End the occupation of Gaza

By Ted Belman

In October ’04, I wrote Disengagement won’t end the occupation.

In the wake of the Hamas takeover of Gaza, the issues raised in this article are again seeing the light of day. Avigdor Lieberman wants to Declare Gaza hostile political entity and he is not alone.

The plan’s main points include complete severance of ties with the Gaza Strip, isolating the Strip from the West Bank, bombing Gaza in retaliation of Qassam attacks, canceling Palestinian prisoners’ visitation rights until kidnapped IDF soldier Gilad Shalit is released, and ending all contact with Palestinian President Mahmoud Abbas.

This plan was recently presented to the US and YNET reports Israel needs ‘complete disengagement’ from Gaza

The idea is based on an article by Dr. Robert Satloff, the executive director for the Washington Institute for Near East policy, who wrote that Israel failed to follow through on all political, economic, and security aspects of the 2005 disengagement, thus “denying itself the consequent diplomatic benefits” of the withdrawal.

“The United States should urge Israel to complete the process of disengagement that it began in 2005… which would include the following: severing the custom’s union; announcing that Israel will, after a certain defined period, cease to serve as the entry point for all goods, people, and services into Gaza; and terminating the “Philadelphia Road” security agreement which has only become a trap for Israeli security,” Satloff wrote.

“Effectively, this would leave Egypt as Gaza’s outlet to the world, with food, water, electricity, and other humanitarian goods flowing over the Gaza-Egypt border.

According to Satloff, “Israel paid the cost of disengagement but never received the benefits. In the eyes of the world, only Israel remained an occupying power after it ended its occupation.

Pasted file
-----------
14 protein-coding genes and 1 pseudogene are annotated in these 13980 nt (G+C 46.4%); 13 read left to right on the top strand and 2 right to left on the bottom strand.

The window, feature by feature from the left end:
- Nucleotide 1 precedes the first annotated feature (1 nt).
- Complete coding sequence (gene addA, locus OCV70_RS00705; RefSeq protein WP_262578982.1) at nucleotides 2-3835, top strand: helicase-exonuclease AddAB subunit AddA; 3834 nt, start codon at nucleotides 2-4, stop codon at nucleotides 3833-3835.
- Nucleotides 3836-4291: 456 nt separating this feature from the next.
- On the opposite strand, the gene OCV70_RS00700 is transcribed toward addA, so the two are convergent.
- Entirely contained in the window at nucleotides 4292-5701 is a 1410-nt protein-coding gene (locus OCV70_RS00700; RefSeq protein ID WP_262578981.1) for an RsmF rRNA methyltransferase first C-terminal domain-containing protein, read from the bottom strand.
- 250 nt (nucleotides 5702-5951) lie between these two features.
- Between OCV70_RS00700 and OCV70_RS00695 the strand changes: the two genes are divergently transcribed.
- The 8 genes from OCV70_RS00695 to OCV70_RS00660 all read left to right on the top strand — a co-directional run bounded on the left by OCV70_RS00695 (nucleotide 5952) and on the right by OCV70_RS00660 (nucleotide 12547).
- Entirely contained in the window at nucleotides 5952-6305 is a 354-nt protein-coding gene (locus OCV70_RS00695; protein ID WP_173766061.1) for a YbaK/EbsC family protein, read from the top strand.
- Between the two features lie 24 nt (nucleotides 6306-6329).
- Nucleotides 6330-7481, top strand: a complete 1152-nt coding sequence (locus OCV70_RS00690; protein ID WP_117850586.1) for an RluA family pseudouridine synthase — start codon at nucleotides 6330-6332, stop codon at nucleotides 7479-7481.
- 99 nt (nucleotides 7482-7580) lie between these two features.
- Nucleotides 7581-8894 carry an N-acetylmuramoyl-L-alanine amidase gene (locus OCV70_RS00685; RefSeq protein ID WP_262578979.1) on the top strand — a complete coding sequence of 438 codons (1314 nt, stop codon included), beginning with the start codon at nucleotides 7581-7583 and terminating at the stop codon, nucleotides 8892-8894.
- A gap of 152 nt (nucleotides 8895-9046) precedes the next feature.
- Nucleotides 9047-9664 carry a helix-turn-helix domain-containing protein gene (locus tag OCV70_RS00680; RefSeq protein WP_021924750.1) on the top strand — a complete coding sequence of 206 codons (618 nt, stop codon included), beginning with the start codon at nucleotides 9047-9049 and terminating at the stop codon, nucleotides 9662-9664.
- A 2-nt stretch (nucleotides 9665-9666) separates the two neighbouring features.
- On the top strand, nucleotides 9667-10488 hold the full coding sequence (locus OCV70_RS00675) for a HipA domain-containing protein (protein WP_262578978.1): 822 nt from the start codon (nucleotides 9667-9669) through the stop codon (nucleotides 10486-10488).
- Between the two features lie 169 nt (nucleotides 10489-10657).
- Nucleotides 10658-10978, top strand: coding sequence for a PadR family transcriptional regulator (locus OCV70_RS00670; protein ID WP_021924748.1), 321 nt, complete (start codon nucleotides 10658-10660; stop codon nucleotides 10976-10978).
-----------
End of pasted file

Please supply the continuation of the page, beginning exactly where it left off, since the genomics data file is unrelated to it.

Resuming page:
“Israel is alone in the world as being the only country responsible for providing food, water, and electricity to a political entity that daily lobs missiles against its citizens. This is madness,” he added.

In an interview with Ynet, Dr. Satloff explains that the important thing is that Israel completes the disengagement so that, after a while, Gaza will be considered foreign territory.

Israel’s stance needs to be that it’s best for both sides if Israel completes disengagement, he continued, including a total closure of crossings that connect between Israel and a hostile party whose stated goal is Israel’s destruction.

There should be a period of weeks or months, but not years, to allow the Palestinians, Egyptians and international aid organizations to find alternatives, he said. CONTINUE

In effect then Israel then would have no control over the importation of weapons and terrorists in Gaza as it doesn’t in Lebanon. But should Hamas attack as Hezbolah attacked last summer, shock and awe would be in order.

But can Israel allow the build up of hostile forces in Gaza or Lebanon. Sooner or later preemptive action must be taken to destroy the capabilities and the threat. The longer Israel waits, the bigger the battle will be.

June 23, 2007 | 1 Comment »

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1 Comment / 1 Comment

  1. The notion that further cutting Israeli ties to Gaza will allow Israel freedom of action when the Arab terrorists subsequently attack is spurious. It corresponds precisely to the notion in 2005 that ethnically cleansing the Jews of Gaza would allow Israel freedom of action when the Arab terrorists subsequently attacked.

    Sacrificing control is a reliable way to produce greater chaos.

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